At this point, you have a simple, binary alphabet. You can use this alphabet to encode any kind of data you want. You can have fixed-length words that represent specific letters in a traditional alphabet (ASCII7 or Unicode8), variable-length words representing an intermediate set of symbols(Morse code9), binary data representing sound levels or image information, etc.
The biggest problem here is just the human factor. The more complex your information, the harder it is to feasibly encode and decode it. At some point, there's a physical limit. Your best case is likely to be something like ASCII, reduced to 5 bits, or 32 characters. At 2.5 Hz, each character takes two seconds.
Binary-encoded Morse code (BEMC) could also be used, but it takes about 6.2 bits per character (25% more).
(I wrote a simple C program10 to convert an input string to BEMC. To test normal-ish English, I picked a random Wikipedia article, got the article for "Lake Chub"11, stripped newlines from the text, and used the contents as input for the program. The program processes alpha and numeric characters, along with spaces. Input consisted of 4972 characters, of which 4739 were processed and converted to 29690 bits. On average, this encoding used 6.27 bits per character. Processing only alpha characters (to compare to 5-bit alpha-only encoding), 4696 were processed and converted to 29024 bits, which used 6.18 bits per character.)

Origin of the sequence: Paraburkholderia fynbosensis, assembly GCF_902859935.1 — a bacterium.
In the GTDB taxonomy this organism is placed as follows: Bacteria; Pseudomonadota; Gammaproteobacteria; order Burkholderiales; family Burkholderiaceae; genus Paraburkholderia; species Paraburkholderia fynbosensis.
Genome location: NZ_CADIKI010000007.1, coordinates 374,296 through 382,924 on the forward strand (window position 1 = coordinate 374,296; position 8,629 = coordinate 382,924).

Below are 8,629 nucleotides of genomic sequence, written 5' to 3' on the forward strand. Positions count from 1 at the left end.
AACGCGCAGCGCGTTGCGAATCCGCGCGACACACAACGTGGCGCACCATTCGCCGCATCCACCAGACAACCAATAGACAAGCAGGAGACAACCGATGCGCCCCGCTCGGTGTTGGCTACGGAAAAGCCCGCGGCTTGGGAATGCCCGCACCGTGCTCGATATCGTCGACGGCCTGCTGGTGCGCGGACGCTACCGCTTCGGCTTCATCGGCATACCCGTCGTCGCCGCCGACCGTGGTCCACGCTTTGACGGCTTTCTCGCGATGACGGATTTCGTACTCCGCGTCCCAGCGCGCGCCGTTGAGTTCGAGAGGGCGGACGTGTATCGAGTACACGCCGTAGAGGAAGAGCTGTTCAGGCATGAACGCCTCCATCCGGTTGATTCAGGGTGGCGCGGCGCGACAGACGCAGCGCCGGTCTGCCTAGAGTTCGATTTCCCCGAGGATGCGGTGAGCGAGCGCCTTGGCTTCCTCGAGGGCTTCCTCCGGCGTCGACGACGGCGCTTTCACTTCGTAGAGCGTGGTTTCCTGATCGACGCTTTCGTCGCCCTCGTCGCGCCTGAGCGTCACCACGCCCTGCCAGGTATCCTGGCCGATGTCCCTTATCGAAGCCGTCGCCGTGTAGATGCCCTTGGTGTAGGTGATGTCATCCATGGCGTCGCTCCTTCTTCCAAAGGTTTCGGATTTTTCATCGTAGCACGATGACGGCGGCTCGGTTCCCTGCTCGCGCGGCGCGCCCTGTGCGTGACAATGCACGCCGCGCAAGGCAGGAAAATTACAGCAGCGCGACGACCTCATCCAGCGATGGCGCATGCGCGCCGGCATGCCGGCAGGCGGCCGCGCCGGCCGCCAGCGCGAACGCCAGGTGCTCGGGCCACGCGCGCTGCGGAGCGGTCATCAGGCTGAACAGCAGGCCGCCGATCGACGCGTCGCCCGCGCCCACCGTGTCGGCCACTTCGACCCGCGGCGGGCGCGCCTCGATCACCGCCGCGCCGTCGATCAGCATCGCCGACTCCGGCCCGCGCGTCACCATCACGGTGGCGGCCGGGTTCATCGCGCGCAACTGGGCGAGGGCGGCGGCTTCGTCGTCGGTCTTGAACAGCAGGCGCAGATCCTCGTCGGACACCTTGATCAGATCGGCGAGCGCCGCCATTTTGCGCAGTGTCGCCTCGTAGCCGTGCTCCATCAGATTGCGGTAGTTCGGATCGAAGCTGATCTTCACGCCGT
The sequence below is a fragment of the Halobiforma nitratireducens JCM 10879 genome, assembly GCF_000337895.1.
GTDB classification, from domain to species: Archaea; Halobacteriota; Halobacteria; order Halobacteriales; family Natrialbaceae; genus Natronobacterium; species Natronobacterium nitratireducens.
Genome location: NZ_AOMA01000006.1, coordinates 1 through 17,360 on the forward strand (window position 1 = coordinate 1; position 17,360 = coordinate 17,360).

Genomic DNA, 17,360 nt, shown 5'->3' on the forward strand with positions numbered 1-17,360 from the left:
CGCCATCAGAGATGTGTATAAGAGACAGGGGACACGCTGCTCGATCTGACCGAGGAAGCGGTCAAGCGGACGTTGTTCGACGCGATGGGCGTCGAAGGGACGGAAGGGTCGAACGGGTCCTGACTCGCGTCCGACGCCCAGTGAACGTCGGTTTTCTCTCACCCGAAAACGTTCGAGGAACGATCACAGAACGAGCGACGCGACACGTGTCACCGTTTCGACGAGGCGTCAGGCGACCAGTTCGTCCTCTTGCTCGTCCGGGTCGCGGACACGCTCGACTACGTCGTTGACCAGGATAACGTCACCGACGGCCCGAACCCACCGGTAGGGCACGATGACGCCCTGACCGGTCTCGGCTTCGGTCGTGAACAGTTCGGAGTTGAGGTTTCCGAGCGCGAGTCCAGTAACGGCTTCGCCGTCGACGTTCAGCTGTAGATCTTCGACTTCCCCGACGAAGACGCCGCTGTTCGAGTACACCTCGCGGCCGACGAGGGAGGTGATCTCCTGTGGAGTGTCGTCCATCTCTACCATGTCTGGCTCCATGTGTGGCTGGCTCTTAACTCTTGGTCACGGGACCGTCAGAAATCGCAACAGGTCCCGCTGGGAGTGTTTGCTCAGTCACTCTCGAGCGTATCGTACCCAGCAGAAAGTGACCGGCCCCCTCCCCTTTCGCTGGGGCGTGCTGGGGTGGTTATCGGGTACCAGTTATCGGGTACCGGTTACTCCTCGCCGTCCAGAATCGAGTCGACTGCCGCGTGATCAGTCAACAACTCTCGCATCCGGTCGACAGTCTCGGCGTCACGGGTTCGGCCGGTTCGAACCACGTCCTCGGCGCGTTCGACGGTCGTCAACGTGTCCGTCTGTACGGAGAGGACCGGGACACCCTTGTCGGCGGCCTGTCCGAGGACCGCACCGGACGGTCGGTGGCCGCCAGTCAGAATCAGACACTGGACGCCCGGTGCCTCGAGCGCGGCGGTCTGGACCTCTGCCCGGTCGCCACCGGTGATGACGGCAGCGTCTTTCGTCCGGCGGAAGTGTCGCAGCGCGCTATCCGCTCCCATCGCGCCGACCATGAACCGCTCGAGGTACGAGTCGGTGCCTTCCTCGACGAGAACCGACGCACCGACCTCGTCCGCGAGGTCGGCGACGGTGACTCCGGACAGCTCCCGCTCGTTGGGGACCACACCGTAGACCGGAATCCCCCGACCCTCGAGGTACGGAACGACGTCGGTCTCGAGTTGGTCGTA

The advantage of BEMC is that every dash and dot has both a high-to-low and a low-to-high transition for every character, so it's relatively easy to keep track of timing.
Technically, you have to mentally encode twice (once from alphabet to Morse, then again from Morse to binary), but in practice there's little distinction between BEMC and just using ternary (dash, dot, space) Morse code directly -- dashes are long periods of logic high with a short period of logic low, dots are short periods of logic high with a short period of logic low, and spaces are medium periods of logic low.
The average word length of typical writing is 4.8 characters12. Add 1 character for spaces between words for 5.8 characters per word. An average text message is 7 words long13, or about 40 characters. At 5 bits per character, a text message takes 200 bits, or 80 seconds at 2.5 Hz. 20 seconds at 10 Hz.
Alternately, this equates to 29 bits per word, 5.2 WPM at 2.5 Hz, or 21 WPM at 10 Hz.
Using this in Practice
Obviously, all of this is impractical for normal purposes. There's a perfectly good way to communicate with the human vocal apparatus: speech.